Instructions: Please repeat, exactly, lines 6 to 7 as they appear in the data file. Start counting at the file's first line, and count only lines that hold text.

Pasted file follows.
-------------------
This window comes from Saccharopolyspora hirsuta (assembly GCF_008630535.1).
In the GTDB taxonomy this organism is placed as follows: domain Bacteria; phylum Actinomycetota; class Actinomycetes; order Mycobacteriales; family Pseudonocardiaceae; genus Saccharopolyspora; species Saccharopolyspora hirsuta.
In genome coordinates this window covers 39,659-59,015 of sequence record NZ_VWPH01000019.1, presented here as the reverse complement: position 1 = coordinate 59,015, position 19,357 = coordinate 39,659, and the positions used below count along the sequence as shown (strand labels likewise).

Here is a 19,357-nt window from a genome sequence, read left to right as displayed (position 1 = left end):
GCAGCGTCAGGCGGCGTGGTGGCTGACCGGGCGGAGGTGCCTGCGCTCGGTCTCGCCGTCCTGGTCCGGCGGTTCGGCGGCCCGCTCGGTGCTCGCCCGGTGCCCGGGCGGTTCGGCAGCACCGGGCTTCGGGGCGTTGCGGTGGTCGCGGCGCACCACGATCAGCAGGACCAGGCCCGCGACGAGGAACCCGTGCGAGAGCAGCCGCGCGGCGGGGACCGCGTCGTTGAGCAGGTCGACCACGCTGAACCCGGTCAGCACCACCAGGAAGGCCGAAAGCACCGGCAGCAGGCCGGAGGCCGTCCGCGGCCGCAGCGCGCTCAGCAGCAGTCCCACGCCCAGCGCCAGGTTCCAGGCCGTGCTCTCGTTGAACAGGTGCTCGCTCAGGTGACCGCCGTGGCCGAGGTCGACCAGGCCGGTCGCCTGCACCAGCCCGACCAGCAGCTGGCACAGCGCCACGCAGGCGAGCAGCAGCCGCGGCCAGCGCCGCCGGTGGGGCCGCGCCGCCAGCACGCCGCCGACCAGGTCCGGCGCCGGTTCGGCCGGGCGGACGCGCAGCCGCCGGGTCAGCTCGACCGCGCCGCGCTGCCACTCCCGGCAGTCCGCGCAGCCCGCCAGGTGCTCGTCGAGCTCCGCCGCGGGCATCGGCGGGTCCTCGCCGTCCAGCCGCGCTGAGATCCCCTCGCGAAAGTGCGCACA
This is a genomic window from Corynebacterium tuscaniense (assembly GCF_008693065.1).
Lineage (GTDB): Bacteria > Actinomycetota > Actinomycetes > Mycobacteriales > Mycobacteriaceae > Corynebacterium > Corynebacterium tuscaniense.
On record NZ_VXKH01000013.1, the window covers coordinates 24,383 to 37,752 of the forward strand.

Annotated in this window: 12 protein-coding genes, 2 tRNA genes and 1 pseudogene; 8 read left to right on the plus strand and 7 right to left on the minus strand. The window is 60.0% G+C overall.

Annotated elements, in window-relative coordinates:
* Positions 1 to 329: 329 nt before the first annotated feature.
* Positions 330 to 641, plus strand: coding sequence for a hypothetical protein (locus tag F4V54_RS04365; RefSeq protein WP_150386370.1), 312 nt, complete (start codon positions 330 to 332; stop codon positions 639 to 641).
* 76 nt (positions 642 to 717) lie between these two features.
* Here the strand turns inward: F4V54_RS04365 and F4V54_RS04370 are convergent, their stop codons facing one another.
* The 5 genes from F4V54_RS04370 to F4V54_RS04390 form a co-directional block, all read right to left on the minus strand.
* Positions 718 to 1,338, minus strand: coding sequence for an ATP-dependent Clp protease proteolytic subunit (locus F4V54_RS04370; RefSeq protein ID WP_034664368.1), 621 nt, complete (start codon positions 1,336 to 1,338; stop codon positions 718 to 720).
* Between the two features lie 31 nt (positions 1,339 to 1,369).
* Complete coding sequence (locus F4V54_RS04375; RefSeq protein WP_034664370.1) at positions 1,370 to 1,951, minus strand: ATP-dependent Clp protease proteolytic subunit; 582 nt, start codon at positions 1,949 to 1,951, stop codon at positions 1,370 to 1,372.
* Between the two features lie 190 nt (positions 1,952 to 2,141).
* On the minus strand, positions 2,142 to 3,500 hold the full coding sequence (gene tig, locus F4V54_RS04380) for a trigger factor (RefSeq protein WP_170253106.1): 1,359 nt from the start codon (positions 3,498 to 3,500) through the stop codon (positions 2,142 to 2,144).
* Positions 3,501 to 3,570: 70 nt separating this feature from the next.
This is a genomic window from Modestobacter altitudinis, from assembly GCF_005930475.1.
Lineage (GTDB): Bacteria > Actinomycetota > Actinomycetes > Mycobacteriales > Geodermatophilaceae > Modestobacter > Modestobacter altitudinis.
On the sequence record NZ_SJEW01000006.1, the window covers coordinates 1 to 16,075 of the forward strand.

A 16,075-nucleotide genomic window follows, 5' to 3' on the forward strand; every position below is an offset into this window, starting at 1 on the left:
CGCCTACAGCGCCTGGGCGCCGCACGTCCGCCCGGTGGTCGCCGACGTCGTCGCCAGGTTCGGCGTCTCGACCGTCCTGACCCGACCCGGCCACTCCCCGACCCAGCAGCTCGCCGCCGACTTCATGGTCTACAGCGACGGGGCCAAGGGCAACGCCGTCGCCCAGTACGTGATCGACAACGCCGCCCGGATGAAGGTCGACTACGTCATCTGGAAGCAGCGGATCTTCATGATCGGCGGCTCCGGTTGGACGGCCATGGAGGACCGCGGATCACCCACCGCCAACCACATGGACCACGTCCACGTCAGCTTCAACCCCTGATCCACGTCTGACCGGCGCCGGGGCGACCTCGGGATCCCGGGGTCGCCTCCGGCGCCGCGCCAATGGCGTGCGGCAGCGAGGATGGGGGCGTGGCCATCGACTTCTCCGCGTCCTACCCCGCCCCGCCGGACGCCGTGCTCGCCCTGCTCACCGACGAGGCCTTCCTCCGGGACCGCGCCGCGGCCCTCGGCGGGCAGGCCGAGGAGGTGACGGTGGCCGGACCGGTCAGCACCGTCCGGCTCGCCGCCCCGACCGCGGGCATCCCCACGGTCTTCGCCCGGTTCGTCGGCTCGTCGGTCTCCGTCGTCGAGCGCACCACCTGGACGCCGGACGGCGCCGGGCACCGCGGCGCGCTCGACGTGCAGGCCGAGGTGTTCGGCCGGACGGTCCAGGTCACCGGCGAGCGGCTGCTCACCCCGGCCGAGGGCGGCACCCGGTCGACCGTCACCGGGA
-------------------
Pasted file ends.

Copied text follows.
This is a genomic window from Corynebacterium tuscaniense (assembly GCF_008693065.1).
Lineage (GTDB): Bacteria > Actinomycetota > Actinomycetes > Mycobacteriales > Mycobacteriaceae > Corynebacterium > Corynebacterium tuscaniense.